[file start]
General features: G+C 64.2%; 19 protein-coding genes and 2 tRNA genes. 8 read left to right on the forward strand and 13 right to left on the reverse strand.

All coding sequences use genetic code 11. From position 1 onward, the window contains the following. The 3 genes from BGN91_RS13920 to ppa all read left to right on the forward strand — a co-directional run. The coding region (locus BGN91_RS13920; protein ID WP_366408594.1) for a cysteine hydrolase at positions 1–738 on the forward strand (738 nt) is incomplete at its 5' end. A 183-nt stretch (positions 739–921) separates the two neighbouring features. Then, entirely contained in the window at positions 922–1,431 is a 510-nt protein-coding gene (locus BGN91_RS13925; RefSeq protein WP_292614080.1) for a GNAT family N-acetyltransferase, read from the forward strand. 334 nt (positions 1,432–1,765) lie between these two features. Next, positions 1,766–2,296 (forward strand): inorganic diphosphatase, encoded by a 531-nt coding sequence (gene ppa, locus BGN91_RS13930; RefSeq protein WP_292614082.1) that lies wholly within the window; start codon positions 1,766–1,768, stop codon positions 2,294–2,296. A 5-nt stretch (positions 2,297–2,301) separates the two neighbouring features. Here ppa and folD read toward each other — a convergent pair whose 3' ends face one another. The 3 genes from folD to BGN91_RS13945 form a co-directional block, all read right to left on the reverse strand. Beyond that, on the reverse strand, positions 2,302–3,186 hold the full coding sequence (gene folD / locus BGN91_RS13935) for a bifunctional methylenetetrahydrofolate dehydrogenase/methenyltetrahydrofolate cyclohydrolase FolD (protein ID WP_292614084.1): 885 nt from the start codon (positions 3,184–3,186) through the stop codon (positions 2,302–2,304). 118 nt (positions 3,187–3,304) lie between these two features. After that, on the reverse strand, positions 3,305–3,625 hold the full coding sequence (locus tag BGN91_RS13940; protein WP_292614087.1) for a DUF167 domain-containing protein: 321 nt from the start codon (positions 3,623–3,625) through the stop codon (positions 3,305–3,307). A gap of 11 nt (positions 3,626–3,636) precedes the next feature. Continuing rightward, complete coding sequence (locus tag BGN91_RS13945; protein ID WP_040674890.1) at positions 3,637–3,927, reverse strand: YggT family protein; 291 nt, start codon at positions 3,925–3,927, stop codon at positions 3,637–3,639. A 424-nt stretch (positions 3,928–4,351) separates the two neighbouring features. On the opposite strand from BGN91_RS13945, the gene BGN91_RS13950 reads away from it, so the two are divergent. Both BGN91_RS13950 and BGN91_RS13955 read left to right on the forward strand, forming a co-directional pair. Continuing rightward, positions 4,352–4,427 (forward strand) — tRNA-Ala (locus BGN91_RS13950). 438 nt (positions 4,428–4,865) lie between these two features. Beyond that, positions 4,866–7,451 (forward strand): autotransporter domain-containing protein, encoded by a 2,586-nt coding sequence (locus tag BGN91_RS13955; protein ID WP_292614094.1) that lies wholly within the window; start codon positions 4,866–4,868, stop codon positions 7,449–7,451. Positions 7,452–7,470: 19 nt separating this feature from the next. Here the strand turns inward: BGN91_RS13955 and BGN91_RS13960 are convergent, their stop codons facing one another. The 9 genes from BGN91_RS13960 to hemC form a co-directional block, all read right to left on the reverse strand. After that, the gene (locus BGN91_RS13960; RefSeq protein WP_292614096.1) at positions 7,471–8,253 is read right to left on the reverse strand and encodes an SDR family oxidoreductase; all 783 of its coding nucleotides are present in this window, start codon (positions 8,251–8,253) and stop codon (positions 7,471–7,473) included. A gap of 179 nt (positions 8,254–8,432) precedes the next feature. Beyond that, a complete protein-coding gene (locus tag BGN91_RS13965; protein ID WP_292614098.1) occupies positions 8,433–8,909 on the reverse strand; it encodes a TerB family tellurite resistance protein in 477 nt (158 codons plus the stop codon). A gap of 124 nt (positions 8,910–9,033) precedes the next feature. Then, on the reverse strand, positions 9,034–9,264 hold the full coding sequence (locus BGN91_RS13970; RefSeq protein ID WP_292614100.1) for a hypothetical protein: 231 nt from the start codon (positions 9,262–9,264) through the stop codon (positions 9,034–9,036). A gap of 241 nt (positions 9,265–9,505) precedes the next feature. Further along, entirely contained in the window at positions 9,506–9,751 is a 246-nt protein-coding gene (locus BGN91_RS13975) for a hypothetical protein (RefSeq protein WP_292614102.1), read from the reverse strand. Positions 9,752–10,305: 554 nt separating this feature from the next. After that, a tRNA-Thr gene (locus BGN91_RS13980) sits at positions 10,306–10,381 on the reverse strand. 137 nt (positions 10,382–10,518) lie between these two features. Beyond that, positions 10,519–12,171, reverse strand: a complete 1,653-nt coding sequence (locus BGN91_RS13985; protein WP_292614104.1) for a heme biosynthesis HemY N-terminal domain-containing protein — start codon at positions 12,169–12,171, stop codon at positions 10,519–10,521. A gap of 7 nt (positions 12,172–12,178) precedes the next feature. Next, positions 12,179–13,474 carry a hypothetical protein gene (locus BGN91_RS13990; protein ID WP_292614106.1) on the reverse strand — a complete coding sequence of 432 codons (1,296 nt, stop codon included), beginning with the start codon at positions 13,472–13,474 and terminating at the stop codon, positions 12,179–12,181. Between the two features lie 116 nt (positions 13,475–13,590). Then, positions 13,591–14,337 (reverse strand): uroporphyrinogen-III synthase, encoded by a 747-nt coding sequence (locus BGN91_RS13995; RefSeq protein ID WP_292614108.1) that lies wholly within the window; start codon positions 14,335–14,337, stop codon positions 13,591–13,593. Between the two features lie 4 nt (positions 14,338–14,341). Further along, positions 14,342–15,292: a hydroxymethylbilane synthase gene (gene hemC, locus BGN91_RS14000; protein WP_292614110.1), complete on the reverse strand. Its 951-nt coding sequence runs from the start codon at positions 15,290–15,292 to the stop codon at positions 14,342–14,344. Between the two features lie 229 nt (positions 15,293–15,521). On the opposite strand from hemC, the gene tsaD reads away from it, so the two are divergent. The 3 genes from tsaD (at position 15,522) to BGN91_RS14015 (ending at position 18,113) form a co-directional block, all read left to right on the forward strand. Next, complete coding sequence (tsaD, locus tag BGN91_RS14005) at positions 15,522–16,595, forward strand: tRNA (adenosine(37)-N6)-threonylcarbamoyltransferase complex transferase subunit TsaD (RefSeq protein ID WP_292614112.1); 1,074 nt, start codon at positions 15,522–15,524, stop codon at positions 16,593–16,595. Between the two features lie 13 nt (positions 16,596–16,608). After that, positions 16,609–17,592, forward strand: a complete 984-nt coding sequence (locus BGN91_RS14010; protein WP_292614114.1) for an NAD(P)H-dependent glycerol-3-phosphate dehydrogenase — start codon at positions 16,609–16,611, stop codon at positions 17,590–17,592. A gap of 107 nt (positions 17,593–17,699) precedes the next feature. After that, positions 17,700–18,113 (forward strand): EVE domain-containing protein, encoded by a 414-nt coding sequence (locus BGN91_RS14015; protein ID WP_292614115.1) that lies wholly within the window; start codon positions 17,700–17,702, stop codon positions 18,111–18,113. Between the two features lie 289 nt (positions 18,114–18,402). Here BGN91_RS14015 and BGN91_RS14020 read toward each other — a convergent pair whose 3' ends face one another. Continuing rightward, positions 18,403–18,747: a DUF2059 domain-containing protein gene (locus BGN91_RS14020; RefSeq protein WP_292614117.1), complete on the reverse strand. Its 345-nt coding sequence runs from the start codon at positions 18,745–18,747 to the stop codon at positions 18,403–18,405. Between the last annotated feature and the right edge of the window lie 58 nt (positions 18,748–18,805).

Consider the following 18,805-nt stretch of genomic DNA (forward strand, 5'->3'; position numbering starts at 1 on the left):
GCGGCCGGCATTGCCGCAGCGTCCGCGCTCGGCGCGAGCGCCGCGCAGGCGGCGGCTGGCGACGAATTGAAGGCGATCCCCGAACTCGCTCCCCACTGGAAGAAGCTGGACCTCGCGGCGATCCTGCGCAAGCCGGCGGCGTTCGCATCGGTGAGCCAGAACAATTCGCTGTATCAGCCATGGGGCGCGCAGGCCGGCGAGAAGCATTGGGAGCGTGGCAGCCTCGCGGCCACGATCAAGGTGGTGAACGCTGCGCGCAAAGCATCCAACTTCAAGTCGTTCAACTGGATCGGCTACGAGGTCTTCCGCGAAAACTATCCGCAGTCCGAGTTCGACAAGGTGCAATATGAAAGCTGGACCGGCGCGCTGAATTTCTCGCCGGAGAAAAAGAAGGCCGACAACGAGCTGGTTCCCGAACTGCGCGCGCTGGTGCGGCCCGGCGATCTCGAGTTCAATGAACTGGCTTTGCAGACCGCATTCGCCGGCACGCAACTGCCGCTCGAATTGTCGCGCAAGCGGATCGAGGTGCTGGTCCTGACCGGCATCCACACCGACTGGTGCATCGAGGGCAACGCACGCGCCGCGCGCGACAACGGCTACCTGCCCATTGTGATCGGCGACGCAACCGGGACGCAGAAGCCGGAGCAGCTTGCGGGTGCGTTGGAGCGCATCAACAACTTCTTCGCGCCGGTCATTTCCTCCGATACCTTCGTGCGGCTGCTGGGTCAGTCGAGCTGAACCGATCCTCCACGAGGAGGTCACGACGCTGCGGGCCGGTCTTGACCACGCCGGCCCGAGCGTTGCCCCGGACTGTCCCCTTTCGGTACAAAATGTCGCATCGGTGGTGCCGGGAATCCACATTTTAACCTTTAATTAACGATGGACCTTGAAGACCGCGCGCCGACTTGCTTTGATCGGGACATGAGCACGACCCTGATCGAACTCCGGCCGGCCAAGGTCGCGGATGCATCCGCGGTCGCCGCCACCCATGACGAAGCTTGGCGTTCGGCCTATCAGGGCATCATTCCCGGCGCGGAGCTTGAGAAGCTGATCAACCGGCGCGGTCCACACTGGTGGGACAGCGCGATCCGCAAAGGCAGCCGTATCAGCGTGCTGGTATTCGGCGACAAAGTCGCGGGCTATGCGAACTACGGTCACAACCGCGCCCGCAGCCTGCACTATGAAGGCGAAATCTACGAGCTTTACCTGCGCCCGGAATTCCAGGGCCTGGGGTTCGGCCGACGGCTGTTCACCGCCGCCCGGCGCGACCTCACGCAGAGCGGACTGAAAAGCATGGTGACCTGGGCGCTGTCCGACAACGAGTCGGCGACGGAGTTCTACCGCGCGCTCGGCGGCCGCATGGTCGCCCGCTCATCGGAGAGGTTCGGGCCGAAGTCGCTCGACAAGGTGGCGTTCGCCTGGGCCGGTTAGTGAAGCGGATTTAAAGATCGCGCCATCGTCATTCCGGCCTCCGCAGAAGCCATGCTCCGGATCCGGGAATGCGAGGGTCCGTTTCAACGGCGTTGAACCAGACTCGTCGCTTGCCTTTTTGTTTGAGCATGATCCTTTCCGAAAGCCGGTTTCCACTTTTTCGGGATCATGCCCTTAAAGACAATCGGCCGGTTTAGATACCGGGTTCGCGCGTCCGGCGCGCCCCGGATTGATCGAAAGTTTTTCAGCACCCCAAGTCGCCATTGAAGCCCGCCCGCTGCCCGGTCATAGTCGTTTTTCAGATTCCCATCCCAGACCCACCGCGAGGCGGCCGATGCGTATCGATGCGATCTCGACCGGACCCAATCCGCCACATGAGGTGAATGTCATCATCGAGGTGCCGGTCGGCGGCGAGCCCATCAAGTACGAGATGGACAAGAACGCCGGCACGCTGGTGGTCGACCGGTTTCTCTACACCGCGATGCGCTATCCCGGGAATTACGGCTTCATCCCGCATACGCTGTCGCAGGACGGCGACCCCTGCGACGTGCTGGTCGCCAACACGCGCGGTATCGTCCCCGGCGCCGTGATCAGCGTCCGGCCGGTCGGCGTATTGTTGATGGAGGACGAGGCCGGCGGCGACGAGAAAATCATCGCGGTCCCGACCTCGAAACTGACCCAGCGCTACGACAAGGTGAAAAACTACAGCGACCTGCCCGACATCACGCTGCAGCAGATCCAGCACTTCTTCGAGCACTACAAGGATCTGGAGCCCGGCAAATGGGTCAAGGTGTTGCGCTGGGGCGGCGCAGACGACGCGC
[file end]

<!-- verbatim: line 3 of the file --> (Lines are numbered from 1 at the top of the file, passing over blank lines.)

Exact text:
Consider the following 18,805-nt stretch of genomic DNA (forward strand, 5'->3'; position numbering starts at 1 on the left):